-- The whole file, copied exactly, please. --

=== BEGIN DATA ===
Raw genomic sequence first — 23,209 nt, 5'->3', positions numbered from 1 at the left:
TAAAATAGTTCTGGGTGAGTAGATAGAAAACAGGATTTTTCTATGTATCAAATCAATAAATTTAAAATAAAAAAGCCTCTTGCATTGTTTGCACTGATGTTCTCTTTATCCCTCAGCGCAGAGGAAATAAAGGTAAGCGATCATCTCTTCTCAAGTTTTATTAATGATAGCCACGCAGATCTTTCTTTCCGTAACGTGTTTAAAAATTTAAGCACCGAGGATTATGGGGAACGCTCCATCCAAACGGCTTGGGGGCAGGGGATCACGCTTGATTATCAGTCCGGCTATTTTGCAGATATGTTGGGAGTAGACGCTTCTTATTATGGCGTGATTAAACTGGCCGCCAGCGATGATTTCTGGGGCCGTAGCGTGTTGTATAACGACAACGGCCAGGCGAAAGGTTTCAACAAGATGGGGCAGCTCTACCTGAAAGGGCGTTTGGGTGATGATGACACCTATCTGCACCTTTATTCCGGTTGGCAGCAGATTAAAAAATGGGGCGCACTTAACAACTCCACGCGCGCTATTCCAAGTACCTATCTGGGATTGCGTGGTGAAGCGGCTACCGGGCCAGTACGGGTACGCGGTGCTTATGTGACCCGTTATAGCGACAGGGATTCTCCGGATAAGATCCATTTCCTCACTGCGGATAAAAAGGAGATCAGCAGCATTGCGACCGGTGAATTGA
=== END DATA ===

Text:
Raw genomic sequence first — 23,209 nt, 5'->3', positions numbered from 1 at the left:
TAAAATAGTTCTGGGTGAGTAGATAGAAAACAGGATTTTTCTATGTATCAAATCAATAAATTTAAAATAAAAAAGCCTCTTGCATTGTTTGCACTGATGTTCTCTTTATCCCTCAGCGCAGAGGAAATAAAGGTAAGCGATCATCTCTTCTCAAGTTTTATTAATGATAGCCACGCAGATCTTTCTTTCCGTAACGTGTTTAAAAATTTAAGCACCGAGGATTATGGGGAACGCTCCATCCAAACGGCTTGGGGGCAGGGGATCACGCTTGATTATCAGTCCGGCTATTTTGCAGATATGTTGGGAGTAGACGCTTCTTATTATGGCGTGATTAAACTGGCCGCCAGCGATGATTTCTGGGGCCGTAGCGTGTTGTATAACGACAACGGCCAGGCGAAAGGTTTCAACAAGATGGGGCAGCTCTACCTGAAAGGGCGTTTGGGTGATGATGACACCTATCTGCACCTTTATTCCGGTTGGCAGCAGATTAAAAAATGGGGCGCACTTAACAACTCCACGCGCGCTATTCCAAGTACCTATCTGGGATTGCGTGGTGAAGCGGCTACCGGGCCAGTACGGGTACGCGGTGCTTATGTGACCCGTTATAGCGACAGGGATTCTCCGGATAAGATCCATTTCCTCACTGCGGATAAAAAGGAGATCAGCAGCATTGCGACCGGTGAATTGA